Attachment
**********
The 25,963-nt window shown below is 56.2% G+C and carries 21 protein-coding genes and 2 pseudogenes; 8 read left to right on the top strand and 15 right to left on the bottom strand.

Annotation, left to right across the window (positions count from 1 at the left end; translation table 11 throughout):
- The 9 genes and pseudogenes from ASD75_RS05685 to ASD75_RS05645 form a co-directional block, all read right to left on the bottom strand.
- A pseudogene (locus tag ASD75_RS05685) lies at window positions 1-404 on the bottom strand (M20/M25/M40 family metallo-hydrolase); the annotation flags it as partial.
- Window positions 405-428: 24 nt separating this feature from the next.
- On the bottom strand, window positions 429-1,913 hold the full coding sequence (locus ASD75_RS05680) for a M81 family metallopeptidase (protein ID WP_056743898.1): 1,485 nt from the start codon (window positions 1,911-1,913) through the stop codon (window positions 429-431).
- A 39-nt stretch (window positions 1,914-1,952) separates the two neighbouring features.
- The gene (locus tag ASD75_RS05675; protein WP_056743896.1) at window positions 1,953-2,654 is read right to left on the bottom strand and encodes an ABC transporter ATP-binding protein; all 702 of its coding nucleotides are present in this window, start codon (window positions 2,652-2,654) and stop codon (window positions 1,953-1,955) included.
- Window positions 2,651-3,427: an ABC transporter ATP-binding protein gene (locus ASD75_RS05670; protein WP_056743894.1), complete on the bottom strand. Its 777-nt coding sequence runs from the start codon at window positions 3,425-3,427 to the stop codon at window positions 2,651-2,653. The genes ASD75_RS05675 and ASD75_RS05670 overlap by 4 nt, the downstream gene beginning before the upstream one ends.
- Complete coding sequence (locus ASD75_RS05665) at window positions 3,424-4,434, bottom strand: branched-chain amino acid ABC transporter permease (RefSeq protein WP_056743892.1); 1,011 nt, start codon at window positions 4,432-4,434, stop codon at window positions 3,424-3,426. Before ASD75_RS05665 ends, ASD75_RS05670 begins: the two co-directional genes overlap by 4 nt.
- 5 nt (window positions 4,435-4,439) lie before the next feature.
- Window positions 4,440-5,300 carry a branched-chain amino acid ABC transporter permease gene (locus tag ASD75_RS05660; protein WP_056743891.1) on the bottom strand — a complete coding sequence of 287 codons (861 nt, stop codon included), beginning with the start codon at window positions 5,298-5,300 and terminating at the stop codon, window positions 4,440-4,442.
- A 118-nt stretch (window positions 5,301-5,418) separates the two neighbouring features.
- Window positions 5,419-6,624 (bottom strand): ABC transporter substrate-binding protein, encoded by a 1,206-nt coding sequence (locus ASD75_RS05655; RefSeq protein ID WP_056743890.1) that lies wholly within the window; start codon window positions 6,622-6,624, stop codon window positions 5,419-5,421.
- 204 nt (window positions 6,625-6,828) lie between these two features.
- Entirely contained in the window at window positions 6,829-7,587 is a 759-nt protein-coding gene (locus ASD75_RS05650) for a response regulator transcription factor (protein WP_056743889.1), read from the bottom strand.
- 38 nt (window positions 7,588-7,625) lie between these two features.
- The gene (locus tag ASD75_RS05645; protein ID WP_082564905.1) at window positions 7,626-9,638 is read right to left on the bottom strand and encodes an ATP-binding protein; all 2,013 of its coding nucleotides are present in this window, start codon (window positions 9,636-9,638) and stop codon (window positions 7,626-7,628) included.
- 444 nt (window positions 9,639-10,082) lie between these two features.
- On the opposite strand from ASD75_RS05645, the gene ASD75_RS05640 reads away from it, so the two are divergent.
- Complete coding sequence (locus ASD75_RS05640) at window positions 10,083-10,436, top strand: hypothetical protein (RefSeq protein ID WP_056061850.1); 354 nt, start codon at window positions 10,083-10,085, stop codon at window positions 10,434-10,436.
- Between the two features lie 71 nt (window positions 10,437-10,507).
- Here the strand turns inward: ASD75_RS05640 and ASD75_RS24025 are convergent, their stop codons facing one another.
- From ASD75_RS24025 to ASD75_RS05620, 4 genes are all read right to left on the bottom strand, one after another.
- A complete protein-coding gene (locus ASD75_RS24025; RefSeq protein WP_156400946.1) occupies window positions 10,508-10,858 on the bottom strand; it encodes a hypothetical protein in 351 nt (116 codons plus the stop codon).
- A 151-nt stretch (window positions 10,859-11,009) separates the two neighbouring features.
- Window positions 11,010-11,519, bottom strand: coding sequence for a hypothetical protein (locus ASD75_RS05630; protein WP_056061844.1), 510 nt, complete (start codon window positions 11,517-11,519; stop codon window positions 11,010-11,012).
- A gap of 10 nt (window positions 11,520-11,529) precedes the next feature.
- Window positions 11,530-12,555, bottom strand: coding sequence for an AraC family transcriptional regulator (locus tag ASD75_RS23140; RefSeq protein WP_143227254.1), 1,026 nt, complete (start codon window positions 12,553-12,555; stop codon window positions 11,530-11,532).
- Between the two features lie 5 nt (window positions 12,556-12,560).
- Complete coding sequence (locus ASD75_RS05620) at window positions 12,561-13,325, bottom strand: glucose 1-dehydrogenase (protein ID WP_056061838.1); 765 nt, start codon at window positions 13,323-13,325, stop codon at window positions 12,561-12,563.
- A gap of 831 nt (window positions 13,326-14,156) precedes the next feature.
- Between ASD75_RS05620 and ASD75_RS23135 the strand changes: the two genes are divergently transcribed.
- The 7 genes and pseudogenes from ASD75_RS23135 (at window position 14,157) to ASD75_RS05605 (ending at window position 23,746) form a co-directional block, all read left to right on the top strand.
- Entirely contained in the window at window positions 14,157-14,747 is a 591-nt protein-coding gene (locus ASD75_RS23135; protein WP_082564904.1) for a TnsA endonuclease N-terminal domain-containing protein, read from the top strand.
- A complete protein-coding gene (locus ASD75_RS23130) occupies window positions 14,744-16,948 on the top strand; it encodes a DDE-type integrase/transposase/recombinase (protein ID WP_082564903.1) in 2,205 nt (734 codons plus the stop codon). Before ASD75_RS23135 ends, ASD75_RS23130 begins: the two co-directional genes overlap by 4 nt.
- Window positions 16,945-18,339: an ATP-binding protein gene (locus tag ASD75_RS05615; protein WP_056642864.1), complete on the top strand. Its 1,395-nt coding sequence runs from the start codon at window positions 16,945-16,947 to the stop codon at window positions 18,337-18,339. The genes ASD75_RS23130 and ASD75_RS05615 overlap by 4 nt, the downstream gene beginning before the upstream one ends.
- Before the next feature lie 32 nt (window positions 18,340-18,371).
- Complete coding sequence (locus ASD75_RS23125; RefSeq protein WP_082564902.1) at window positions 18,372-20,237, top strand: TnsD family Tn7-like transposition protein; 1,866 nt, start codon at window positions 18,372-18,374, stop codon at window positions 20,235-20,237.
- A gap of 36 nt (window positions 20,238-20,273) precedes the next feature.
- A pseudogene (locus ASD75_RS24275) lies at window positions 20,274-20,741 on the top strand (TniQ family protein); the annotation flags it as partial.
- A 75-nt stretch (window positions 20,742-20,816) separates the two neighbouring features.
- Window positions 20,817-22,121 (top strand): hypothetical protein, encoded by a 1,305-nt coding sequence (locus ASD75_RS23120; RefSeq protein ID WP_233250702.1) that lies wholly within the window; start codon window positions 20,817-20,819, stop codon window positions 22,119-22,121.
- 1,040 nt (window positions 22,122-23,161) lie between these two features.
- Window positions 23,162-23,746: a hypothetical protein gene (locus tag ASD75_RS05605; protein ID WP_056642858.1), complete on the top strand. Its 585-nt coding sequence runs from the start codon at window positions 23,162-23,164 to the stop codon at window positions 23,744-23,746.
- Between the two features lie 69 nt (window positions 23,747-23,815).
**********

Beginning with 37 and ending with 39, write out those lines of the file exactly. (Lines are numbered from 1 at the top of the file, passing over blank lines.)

- Window positions 16,945-18,339: an ATP-binding protein gene (locus tag ASD75_RS05615; protein WP_056642864.1), complete on the top strand. Its 1,395-nt coding sequence runs from the start codon at window positions 16,945-16,947 to the stop codon at window positions 18,337-18,339. The genes ASD75_RS23130 and ASD75_RS05615 overlap by 4 nt, the downstream gene beginning before the upstream one ends.
- Before the next feature lie 32 nt (window positions 18,340-18,371).
- Complete coding sequence (locus ASD75_RS23125; RefSeq protein WP_082564902.1) at window positions 18,372-20,237, top strand: TnsD family Tn7-like transposition protein; 1,866 nt, start codon at window positions 18,372-18,374, stop codon at window positions 20,235-20,237.